Magic is…

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Magic is in belonging to someone, the sun setting over the waves, the hazy dream you don’t want to leave, being transported by a story, love, God, connection to each other. Magic is never a brown shag carpet. It doesn’t happen while watching TV or when people are upset, fighting, or in the throws of life drama or traumas. Magic does not happen in excess of things that numb the pain. Magic can’t be forced and it doesn’t exclude. Magic is not selfish, doesn’t lie or cheat or deceive or abandon you when you’re on your knees. Magic does not come with manipulation or betrayal. You cannot move the pieces just so to create it. Magic is unbounded gratitude for the single rose you notice while standing in destruction. It’s the energy created in a moment, and like standing in a river, water rushing and swirling, cannot be experienced in the same way ever again. Magic happens where there is authenticity, kindness, grace, love and sometimes heartache too. Magic is connection to yourself, to others and to God. You have the power to create it, but you cannot make it happen and it (almost) always requires at least two so you can remind each other that it really did transpire in that exact magical way. xo

 

“Life is amazing and then it’s awful, and then it’s amazing again. And in between the amazing and the awful, it’s ordinary and mundane and routine. Breathe in the amazing, hold on through the awful and relax and exhale during the ordinary. That’s just living heartbreaking, soul healing, amazing, awful, ordinary life. And it’s breathtakingly beautiful.”    ~L.R. Knost

Write Now

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The time is NOW.

I have a business degree and had a successful marketing career I loved in another lifetime, but through the twists and turns of life (i.e. three children, a specific life set up chosen by mutual commitment–also in another lifetime–and an internal gauge that doesn’t allow more than one setting at a time), I no longer crave the fast-paced, hand-shaking, yes-hustling, suit-wearing, jet-traveling, conference-room-brainstorming world of yesteryear.

The passion I pursue is storytelling layered with why people do the things they do, how the times we live in and people we live with shape us; what it means to be one person in this big world and one person in our own small world. The first story I need to tell is my own and it’s the story of how I lost my parents through divorce, heartache, and growing up. It feels like a giant dough ball I keep kneading and pulling apart and putting back together. I have been working that dough ball for quite some time, along with the little thing called learning to write. It feels important.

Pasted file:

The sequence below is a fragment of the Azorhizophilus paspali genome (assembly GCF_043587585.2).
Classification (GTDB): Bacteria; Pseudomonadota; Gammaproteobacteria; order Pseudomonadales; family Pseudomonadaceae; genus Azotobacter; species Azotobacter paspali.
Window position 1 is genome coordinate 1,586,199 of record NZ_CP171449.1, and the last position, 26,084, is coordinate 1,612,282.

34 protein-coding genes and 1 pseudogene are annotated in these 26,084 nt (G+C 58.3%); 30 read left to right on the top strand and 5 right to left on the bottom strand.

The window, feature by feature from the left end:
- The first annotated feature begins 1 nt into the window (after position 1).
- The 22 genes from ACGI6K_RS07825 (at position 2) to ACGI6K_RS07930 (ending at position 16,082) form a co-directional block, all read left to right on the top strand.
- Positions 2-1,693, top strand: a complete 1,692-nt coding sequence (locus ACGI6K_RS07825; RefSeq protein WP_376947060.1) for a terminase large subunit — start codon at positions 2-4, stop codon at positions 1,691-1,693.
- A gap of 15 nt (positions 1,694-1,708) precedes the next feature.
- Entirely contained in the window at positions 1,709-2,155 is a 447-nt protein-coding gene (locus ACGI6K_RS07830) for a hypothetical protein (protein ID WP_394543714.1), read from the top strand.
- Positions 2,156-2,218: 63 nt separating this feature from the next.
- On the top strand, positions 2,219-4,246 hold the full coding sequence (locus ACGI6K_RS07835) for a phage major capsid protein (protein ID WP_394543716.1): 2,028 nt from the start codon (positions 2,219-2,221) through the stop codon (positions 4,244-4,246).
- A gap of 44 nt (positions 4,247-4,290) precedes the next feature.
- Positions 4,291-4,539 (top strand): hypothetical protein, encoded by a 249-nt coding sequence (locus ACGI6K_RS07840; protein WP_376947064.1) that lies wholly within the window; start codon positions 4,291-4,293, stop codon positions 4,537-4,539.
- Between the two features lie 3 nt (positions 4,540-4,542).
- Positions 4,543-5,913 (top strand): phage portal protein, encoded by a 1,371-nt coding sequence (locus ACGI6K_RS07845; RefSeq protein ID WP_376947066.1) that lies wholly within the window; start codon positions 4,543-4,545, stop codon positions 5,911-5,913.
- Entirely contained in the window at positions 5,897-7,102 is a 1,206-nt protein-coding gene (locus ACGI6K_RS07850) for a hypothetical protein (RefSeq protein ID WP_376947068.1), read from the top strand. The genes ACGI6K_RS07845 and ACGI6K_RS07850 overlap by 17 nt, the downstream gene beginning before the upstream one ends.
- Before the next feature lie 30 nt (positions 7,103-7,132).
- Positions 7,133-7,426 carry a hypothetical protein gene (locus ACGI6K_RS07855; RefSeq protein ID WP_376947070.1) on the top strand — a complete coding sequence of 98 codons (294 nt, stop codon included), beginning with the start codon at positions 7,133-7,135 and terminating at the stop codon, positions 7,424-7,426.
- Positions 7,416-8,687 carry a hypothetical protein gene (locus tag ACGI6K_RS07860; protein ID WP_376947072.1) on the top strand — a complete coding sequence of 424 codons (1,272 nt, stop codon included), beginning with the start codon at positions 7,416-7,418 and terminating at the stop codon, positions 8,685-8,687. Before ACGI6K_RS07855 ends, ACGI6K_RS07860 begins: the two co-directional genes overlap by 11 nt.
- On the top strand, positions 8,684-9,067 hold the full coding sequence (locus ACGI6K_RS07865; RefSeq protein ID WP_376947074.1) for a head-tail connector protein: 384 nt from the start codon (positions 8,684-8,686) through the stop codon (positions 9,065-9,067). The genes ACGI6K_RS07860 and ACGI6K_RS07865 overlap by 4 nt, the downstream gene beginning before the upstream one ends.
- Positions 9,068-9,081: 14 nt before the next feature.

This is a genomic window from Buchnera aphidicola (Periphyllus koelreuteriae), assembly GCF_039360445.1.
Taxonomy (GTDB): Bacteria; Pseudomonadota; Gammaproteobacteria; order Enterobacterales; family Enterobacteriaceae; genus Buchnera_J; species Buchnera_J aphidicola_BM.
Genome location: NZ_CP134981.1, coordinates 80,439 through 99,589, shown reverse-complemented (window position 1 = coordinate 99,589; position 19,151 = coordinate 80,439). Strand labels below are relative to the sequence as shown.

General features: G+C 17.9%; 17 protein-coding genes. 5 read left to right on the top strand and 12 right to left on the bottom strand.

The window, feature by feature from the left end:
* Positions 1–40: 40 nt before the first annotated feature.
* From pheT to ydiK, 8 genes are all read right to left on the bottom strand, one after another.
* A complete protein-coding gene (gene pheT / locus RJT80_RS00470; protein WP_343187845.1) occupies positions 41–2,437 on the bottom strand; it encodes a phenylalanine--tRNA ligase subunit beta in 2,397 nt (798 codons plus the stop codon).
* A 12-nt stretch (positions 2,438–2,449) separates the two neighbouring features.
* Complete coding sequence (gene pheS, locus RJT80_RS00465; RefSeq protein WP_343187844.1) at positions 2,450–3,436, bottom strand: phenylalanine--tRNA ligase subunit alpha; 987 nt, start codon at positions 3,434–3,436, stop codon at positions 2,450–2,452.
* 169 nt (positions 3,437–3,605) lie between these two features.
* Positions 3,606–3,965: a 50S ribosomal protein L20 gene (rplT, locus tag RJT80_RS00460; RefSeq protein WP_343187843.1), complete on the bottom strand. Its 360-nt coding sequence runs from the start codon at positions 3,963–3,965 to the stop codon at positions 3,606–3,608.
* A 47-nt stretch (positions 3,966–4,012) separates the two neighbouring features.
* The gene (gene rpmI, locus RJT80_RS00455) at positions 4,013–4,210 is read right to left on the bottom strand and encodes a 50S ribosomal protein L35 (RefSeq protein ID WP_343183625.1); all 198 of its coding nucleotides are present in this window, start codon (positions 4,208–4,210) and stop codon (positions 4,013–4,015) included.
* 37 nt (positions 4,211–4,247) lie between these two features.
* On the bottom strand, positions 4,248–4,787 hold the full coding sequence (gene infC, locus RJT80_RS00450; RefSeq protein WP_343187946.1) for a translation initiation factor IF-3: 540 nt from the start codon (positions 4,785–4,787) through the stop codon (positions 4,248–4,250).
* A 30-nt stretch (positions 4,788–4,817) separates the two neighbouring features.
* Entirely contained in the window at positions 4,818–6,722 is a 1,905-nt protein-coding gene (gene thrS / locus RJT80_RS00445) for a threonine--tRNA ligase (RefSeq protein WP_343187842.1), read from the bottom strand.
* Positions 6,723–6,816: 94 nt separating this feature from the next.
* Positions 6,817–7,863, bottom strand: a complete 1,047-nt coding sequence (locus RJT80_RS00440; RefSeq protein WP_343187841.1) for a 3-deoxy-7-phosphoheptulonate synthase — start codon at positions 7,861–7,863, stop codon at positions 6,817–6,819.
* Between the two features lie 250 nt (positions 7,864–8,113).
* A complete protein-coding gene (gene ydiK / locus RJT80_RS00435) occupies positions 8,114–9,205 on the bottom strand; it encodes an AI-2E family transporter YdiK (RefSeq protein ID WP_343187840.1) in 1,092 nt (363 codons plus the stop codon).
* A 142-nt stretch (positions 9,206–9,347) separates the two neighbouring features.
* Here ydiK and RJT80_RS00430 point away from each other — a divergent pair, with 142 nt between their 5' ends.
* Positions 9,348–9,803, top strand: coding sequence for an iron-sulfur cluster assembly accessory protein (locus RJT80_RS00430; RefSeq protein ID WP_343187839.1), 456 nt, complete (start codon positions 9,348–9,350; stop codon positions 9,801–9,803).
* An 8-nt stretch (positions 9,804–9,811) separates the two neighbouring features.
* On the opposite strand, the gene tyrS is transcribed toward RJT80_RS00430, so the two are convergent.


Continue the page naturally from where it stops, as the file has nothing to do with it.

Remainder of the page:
I had a good childhood but a lot went wrong too and I used to blame all of it on my parent’s divorce when I was four-years-old. My absolute worst fear ambushed me when I went through my own traumatic divorce a couple years ago. Juxtaposing my adult experience with my childhood was terrifying and I will have to write that book when I no longer relive those few years.

Alas all is well now, I landed that highjacked plane, but I have learned some things from my child eyes, two decades of obsession with understanding human nature, and watching my three girls during our family upheaval. The story I can tell is how divorce was done in the 70s and 80s is no longer the same today. My generation was the first to experience divorce en mass, where over a million kids per year lost a parent, and maybe two by their other parent’s grief, pursuit of new love, or working three jobs. The divorce rate shot up to fifty percent by 1980. It was a crazy time. Governor Ronald Reagan signed the No Fault Divorce laws in California in 1969 (one month before I was born,) our country’s social and political structures made seismic shifts toward chaos, and yet many young people still wanted to believe the Leave It To Beaver pace of life would hold them. It didn’t, as many can attest.

I have read too many books about writing, purchased even more and I’ve been to many conferences and talks to teach myself how to write creatively. Turns out business writing isn’t so creative. I wish I could have just download the software since I already have enough school. Darn. Anyway, the time is NOW. I am starting this book and the above chart will mostly likely be the trajectory of my progress.

Let momentum be my kick in the…buns.

A letter to my dad…

 

Happy Father’s Day, Dad!

There are so many things you did that made you a great dad; here are some of them…

You were the one who said these kids are mine. When divorce had just begun to define a generation, when dads weren’t yet recognized as important as moms, you signed up to raise a one and four year old, something less than 1 percent could claim.

Giving Jeff and I an extended family to define who we were – we were a Bushaw. From spending time in Nana and Papa’s pool to Christmas at Aunt Debbie’s and birthdays, family weddings and every holiday in between, we went when maybe you would have preferred to be on your own sometimes. It made all the difference.

Camping with the Bushaws in Eastern Washington, Fawn Lake and the ocean. And sometimes getting to bring a friend along.